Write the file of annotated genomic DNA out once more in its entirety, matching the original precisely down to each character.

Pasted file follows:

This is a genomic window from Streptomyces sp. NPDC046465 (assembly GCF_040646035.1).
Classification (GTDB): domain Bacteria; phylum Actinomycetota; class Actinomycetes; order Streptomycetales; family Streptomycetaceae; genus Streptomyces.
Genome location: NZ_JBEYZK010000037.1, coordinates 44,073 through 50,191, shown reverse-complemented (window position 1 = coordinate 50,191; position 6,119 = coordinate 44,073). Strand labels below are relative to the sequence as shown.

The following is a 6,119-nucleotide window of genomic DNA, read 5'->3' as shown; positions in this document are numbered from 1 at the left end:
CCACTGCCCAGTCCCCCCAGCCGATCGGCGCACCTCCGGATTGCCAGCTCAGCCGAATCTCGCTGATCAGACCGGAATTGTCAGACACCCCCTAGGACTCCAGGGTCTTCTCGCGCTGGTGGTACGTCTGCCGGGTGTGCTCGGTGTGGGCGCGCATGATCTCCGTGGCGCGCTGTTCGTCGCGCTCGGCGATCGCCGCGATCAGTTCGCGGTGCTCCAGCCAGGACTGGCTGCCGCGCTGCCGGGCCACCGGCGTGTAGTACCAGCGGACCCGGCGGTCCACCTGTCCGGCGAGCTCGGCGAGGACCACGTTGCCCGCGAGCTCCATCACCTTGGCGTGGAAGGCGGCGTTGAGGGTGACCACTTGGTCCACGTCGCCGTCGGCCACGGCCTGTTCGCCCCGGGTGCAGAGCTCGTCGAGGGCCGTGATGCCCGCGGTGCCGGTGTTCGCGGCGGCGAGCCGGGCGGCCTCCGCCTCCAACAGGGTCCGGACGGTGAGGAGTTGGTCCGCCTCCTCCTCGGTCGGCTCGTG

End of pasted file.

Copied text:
This is a genomic window from Streptomyces sp. NPDC046465 (assembly GCF_040646035.1).
Classification (GTDB): domain Bacteria; phylum Actinomycetota; class Actinomycetes; order Streptomycetales; family Streptomycetaceae; genus Streptomyces.
Genome location: NZ_JBEYZK010000037.1, coordinates 44,073 through 50,191, shown reverse-complemented (window position 1 = coordinate 50,191; position 6,119 = coordinate 44,073). Strand labels below are relative to the sequence as shown.

The following is a 6,119-nucleotide window of genomic DNA, read 5'->3' as shown; positions in this document are numbered from 1 at the left end:
CCACTGCCCAGTCCCCCCAGCCGATCGGCGCACCTCCGGATTGCCAGCTCAGCCGAATCTCGCTGATCAGACCGGAATTGTCAGACACCCCCTAGGACTCCAGGGTCTTCTCGCGCTGGTGGTACGTCTGCCGGGTGTGCTCGGTGTGGGCGCGCATGATCTCCGTGGCGCGCTGTTCGTCGCGCTCGGCGATCGCCGCGATCAGTTCGCGGTGCTCCAGCCAGGACTGGCTGCCGCGCTGCCGGGCCACCGGCGTGTAGTACCAGCGGACCCGGCGGTCCACCTGTCCGGCGAGCTCGGCGAGGACCACGTTGCCCGCGAGCTCCATCACCTTGGCGTGGAAGGCGGCGTTGAGGGTGACCACTTGGTCCACGTCGCCGTCGGCCACGGCCTGTTCGCCCCGGGTGCAGAGCTCGTCGAGGGCCGTGATGCCCGCGGTGCCGGTGTTCGCGGCGGCGAGCCGGGCGGCCTCCGCCTCCAACAGGGTCCGGACGGTGAGGAGTTGGTCCGCCTCCTCCTCGGTCGGCTCGTG